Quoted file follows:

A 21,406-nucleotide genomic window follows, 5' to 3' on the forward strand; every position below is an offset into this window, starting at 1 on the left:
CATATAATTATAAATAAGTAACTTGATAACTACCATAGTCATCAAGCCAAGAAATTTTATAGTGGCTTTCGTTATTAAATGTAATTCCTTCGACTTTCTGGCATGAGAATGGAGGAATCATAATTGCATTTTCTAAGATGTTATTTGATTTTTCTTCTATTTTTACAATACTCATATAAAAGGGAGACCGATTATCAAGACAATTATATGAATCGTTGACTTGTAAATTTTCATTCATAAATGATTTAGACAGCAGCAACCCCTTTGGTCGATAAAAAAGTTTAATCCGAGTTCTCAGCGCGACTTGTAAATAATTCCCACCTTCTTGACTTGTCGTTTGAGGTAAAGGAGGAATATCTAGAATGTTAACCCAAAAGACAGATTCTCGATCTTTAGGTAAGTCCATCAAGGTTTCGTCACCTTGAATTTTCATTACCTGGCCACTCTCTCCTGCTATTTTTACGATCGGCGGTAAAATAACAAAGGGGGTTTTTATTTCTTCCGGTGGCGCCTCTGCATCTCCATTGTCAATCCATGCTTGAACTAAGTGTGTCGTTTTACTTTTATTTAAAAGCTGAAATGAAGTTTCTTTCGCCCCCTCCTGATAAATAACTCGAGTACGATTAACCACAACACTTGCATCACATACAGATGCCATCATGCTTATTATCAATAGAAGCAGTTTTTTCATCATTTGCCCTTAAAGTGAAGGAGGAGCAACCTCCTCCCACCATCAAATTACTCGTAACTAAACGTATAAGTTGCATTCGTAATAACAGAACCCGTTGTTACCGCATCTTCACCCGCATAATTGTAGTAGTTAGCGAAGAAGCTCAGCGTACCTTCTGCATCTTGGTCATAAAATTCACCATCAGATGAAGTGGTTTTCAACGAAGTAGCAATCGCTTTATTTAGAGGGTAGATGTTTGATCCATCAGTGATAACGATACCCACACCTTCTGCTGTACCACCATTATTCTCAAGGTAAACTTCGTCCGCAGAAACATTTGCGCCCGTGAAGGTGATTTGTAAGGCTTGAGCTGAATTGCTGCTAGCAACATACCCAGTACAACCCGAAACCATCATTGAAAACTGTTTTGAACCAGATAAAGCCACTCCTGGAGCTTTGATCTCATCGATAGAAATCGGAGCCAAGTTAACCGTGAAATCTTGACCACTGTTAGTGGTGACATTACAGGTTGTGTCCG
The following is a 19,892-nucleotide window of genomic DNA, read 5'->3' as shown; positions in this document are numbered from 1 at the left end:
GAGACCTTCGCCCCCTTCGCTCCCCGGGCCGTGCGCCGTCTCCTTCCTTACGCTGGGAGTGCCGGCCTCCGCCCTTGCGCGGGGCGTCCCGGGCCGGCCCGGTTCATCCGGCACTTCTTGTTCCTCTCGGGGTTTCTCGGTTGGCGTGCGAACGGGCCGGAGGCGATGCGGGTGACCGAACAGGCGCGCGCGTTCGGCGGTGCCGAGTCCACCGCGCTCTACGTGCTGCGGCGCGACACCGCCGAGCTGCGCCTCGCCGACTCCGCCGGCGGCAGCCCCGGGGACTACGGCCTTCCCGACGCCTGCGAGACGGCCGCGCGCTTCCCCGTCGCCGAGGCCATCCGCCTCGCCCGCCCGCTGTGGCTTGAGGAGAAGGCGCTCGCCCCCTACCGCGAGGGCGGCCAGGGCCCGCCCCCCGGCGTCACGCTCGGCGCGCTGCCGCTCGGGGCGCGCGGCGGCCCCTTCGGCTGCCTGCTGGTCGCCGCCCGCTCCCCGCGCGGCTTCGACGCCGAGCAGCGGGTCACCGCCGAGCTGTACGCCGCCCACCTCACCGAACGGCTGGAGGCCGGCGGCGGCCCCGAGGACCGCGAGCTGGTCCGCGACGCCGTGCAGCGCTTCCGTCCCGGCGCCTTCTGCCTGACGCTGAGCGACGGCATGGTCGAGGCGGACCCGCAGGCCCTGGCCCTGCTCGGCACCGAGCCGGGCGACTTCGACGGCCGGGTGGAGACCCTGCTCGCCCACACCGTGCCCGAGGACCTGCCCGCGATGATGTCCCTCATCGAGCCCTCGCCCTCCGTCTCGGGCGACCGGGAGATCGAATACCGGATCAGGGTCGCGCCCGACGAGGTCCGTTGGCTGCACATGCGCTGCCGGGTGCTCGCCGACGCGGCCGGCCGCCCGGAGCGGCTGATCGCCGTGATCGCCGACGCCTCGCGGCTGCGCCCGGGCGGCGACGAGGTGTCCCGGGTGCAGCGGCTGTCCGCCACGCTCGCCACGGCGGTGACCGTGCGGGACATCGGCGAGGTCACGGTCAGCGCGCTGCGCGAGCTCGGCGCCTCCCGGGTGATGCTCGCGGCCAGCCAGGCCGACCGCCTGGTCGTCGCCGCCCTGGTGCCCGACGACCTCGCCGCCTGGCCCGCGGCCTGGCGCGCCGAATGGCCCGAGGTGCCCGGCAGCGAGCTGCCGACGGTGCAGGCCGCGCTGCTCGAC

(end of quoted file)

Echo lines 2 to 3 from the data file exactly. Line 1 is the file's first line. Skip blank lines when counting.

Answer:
CATATAATTATAAATAAGTAACTTGATAACTACCATAGTCATCAAGCCAAGAAATTTTATAGTGGCTTTCGTTATTAAATGTAATTCCTTCGACTTTCTGGCATGAGAATGGAGGAATCATAATTGCATTTTCTAAGATGTTATTTGATTTTTCTTCTATTTTTACAATACTCATATAAAAGGGAGACCGATTATCAAGACAATTATATGAATCGTTGACTTGTAAATTTTCATTCATAAATGATTTAGACAGCAGCAACCCCTTTGGTCGATAAAAAAGTTTAATCCGAGTTCTCAGCGCGACTTGTAAATAATTCCCACCTTCTTGACTTGTCGTTTGAGGTAAAGGAGGAATATCTAGAATGTTAACCCAAAAGACAGATTCTCGATCTTTAGGTAAGTCCATCAAGGTTTCGTCACCTTGAATTTTCATTACCTGGCCACTCTCTCCTGCTATTTTTACGATCGGCGGTAAAATAACAAAGGGGGTTTTTATTTCTTCCGGTGGCGCCTCTGCATCTCCATTGTCAATCCATGCTTGAACTAAGTGTGTCGTTTTACTTTTATTTAAAAGCTGAAATGAAGTTTCTTTCGCCCCCTCCTGATAAATAACTCGAGTACGATTAACCACAACACTTGCATCACATACAGATGCCATCATGCTTATTATCAATAGAAGCAGTTTTTTCATCATTTGCCCTTAAAGTGAAGGAGGAGCAACCTCCTCCCACCATCAAATTACTCGTAACTAAACGTATAAGTTGCATTCGTAATAACAGAACCCGTTGTTACCGCATCTTCACCCGCATAATTGTAGTAGTTAGCGAAGAAGCTCAGCGTACCTTCTGCATCTTGGTCATAAAATTCACCATCAGATGAAGTGGTTTTCAACGAAGTAGCAATCGCTTTATTTAGAGGGTAGATGTTTGATCCATCAGTGATAACGATACCCACACCTTCTGCTGTACCACCATTATTCTCAAGGTAAACTTCGTCCGCAGAAACATTTGCGCCCGTGAAGGTGATTTGTAAGGCTTGAGCTGAATTGCTGCTAGCAACATACCCAGTACAACCCGAAACCATCATTGAAAACTGTTTTGAACCAGATAAAGCCACTCCTGGAGCTTTGATCTCATCGATAGAAATCGGAGCCAAGTTAACCGTGAAATCTTGACCACTGTTAGTGGTGACATTACAGGTTGTGTCCG
The following is a 19,892-nucleotide window of genomic DNA, read 5'->3' as shown; positions in this document are numbered from 1 at the left end: